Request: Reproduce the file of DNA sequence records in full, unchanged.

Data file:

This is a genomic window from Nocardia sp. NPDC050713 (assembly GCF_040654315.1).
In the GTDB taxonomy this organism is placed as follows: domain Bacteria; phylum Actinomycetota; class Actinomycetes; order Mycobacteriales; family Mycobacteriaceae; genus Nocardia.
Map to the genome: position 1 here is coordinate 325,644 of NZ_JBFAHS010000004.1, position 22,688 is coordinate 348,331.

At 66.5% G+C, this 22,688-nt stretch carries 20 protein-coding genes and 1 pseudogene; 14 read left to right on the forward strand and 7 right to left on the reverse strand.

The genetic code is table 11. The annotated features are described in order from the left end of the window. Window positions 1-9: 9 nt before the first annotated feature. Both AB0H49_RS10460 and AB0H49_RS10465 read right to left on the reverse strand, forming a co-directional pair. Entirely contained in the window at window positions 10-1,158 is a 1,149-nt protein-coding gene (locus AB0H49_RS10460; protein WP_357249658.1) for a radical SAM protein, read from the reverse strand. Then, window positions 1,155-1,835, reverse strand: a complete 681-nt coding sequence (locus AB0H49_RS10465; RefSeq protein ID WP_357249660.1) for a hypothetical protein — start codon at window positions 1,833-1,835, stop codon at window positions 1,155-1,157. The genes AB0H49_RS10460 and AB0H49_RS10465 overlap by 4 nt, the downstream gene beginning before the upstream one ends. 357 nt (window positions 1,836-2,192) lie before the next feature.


This is a genomic window from Nocardia sp. NPDC050713 (assembly GCF_040654315.1).
In the GTDB taxonomy this organism is placed as follows: domain Bacteria; phylum Actinomycetota; class Actinomycetes; order Mycobacteriales; family Mycobacteriaceae; genus Nocardia.
Map to the genome: position 1 here is coordinate 325,644 of NZ_JBFAHS010000004.1, position 22,688 is coordinate 348,331.

At 66.5% G+C, this 22,688-nt stretch carries 20 protein-coding genes and 1 pseudogene; 14 read left to right on the forward strand and 7 right to left on the reverse strand.

The genetic code is table 11. The annotated features are described in order from the left end of the window. Window positions 1-9: 9 nt before the first annotated feature. Both AB0H49_RS10460 and AB0H49_RS10465 read right to left on the reverse strand, forming a co-directional pair. Entirely contained in the window at window positions 10-1,158 is a 1,149-nt protein-coding gene (locus AB0H49_RS10460; protein WP_357249658.1) for a radical SAM protein, read from the reverse strand. Then, window positions 1,155-1,835, reverse strand: a complete 681-nt coding sequence (locus AB0H49_RS10465; RefSeq protein ID WP_357249660.1) for a hypothetical protein — start codon at window positions 1,833-1,835, stop codon at window positions 1,155-1,157. The genes AB0H49_RS10460 and AB0H49_RS10465 overlap by 4 nt, the downstream gene beginning before the upstream one ends. 357 nt (window positions 1,836-2,192) lie before the next feature.